Basically, hydrofoils are like airfoils, just used in water. They can be used on propeller blades, as lifting surfaces or in keels and rudders. In most of these applications a high lift to drag ratio is required, which usually drives the design to higher lift coefficients.
Water can change from a liquid to a gaseous state - under certain conditions it starts to boil. While it is demonstrated in millions of kitchens each day that water starts to boil when it is heated to about 100 degrees Celsius, this process also depends on the pressure. When some water is enclosed in a container and the container is evacuated, the water will boil even at room temperature. The state change occurs, whenever the environmental pressure is dropping below the so called "vapor pressure". Heating does not change the environmental pressure, but reduces the vapor pressure of water until it drops below the environmental pressure. When water flows around an airfoil shape, the local pressure drops below the undisturbed pressure (pressure coefficient CP < 0). If this pressure drop is large enough, the vapor pressure can be reached on the surface of the airfoil and a small vapor bubble starts to develop, which can grow into a large "cave" of vapor. This process is called "cavitation". Similar to a separation bubble in air, cavitation largely increases drag and often also reduces lift. A loss of lift can even lead to disaster, e.g. provoke a spinout of a surfboard, a situation in which the lift (side force) of the fin is lost. Additionally, the collapse of larger vapor bubbles may lead to vibrations and even structural damage (remember that the density of water is 1000 times as large as the density of air). Damage due to cavitation often is a problem for marine propellers, turbines and pumps.
Therefore it is very advisable to use airfoils only in a certain angle of attack range to avoid cavitation.
Remark: a second effect may occur on hydrofoils, which are operated close to the free surface: "ventilation" occurs, when the suction region on the foil is strong enough to suck air from the free surface down to the foil's surface. The result is similar to cavitation: a rapid loss of lift. Ventilation can be avoided by means like fences or by unloading the root region of a fin which operates close to the surface.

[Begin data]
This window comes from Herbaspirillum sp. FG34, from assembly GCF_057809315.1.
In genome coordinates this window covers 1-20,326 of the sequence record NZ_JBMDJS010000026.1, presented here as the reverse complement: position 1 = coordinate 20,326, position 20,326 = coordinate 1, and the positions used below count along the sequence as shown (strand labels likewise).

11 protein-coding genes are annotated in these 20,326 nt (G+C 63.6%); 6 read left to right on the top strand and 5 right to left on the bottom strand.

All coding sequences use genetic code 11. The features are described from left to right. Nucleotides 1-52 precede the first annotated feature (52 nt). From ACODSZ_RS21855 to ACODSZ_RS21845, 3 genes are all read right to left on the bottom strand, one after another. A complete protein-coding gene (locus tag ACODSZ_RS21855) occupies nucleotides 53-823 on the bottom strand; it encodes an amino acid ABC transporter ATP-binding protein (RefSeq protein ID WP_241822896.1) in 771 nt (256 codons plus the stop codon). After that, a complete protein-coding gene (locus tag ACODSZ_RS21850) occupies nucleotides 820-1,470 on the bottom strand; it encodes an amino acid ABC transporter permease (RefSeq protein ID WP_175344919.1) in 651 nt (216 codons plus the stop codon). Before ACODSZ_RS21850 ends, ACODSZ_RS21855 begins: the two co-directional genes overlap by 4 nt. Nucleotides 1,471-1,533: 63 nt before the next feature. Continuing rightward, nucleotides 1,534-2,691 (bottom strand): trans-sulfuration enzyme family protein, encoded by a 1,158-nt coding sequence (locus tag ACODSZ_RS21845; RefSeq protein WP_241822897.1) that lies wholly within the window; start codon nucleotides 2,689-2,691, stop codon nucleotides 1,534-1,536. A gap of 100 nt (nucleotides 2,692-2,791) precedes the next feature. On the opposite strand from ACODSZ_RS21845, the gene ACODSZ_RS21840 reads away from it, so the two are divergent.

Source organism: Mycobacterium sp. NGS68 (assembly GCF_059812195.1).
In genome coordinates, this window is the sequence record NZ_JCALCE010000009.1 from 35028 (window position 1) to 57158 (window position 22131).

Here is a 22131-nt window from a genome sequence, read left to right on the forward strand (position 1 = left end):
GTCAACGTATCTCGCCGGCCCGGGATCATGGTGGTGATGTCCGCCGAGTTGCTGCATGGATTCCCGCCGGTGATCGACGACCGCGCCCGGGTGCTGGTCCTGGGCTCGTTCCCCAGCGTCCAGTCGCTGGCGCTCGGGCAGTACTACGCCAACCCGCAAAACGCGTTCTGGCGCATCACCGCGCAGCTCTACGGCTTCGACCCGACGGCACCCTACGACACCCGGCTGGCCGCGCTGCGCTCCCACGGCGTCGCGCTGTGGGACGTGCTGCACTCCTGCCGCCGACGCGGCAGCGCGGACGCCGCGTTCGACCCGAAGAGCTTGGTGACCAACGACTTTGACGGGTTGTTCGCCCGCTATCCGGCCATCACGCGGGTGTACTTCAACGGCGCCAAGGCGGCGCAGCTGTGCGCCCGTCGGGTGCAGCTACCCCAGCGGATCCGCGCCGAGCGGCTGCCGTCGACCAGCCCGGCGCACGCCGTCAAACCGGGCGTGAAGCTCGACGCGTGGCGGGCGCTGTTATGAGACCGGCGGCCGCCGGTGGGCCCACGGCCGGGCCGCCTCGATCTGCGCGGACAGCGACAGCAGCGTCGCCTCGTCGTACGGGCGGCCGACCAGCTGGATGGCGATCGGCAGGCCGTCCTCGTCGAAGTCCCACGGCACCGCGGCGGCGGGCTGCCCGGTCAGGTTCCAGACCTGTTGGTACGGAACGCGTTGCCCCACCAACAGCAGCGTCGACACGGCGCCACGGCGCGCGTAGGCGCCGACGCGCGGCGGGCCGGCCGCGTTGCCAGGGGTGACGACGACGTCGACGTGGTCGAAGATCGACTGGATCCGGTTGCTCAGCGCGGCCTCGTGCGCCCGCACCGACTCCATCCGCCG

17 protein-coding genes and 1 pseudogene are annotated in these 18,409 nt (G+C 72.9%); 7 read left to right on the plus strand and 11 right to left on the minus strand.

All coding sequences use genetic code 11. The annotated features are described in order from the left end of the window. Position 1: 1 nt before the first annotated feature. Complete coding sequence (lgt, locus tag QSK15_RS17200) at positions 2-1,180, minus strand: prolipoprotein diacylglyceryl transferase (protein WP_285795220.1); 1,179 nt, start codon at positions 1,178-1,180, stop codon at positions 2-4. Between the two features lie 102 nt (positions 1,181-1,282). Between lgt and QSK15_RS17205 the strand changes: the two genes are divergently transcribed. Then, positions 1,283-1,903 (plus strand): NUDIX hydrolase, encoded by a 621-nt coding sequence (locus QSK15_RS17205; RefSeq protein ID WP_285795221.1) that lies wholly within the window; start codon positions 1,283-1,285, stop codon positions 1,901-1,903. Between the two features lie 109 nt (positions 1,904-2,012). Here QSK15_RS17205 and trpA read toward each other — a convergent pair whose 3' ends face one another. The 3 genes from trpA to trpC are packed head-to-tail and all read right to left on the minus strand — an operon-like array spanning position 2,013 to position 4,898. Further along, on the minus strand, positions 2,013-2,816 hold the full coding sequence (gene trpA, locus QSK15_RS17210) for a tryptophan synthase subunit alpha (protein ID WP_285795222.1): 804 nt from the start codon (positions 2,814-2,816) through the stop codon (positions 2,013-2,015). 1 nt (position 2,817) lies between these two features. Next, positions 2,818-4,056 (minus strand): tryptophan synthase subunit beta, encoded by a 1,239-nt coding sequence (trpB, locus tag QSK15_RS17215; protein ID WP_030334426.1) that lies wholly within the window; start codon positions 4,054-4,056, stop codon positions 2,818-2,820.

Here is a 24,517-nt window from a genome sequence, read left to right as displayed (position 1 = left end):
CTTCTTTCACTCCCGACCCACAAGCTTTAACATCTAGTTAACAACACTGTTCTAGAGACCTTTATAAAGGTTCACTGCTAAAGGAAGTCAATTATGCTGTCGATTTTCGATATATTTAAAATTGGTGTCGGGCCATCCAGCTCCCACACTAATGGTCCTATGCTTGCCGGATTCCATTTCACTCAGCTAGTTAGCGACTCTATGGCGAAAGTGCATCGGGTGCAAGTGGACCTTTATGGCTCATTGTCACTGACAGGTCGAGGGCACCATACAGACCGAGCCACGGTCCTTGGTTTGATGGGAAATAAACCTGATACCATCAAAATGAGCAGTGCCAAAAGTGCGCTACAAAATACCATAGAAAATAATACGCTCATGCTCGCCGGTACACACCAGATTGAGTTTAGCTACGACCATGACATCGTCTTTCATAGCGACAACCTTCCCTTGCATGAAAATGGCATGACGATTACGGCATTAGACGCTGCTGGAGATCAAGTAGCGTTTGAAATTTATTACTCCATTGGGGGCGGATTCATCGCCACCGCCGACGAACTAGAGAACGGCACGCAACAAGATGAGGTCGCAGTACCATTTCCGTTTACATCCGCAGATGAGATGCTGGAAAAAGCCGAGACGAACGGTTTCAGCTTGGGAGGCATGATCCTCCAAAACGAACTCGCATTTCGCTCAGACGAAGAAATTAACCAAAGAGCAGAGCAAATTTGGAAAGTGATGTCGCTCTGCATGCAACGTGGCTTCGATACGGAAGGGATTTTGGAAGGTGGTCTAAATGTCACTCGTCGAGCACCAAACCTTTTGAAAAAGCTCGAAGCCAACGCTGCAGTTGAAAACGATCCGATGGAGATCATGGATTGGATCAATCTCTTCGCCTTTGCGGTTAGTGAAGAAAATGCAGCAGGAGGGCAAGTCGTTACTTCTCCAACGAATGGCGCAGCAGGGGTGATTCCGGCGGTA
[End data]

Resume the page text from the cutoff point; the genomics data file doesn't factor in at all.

The critical pressure coefficient CP, crit depends mainly on the vapor pressure of the water, the flow velocity and the immersion depth of the foil:
If the pressure coefficient in any region of the airfoil becomes lower than CP, crit, cavitation will occur. The graph below shows critical CP values for three speeds and three depths.
Limiting CP, crit values over flow velocity for different water depths. The curves show clearly, that the additional pressure due to depth allows for lower CP, crit values and thus higher loads at the same speed. In all cases the critical pressure coefficients drop fairly fast with increasing speed.
The analysis of the pressure distribution of an airfoil at various angles of attack yields the lift coefficient and the minimum pressure coefficient on the surface of the airfoil for each angle of attack. This minimum pressure often occurs close to the leading edge. A plot of this minimum pressure coefficient Cp* versus lift coefficient is shown below. The graph also contains horizontal lines corresponding to forward speeds of 15 and 20 knots for a depth of 0. The corresponding CP values are taken from the graph above.
Cp* envelopes for two airfoils and comparison with the CP, crit values for different speeds.
Intersecting these airfoil specific curves with the critical pressure coefficient according to a certain flow velocity and water depth yields the useable range of lift coefficients. If the lift coefficient or angle of attack drives Cp* to lower values (more negative or upwards in the graph) than the critical pressure coefficient, the local vapor pressure will be reached and the water will begin to boil - cavitation occurs.
The 5% thin NACA 4405 shows suction peaks much earlier than the thicker NACA 4410, which results in a wider range of lift coefficients for the thicker airfoil. It can also be seen that the usable range of lift coefficients shrinks with increasing forward speed. There is a speed limit above which no cavitation free flow is possible. The only way to move that fast is to accept cavitation and switch to "super-cavitating" sections. These have different shapes, similar to airfoils for supersonic flow (e.g. wedges). Any flow with cavitation requires different numerical models, capable of handling "multi-phase" flows (water + steam); you can use JavaFoil only up to the onset of cavitation.
Cavitation free airfoils for a wide range of lift coefficients must avoid suction peaks and will usually have large regions of almost constant velocity - similar to high speed airfoils designed to keep the local Mach number just below the sonic limit M = 1.
[Considerations for Hydroprops]
Last modification of this page: 16.02.08
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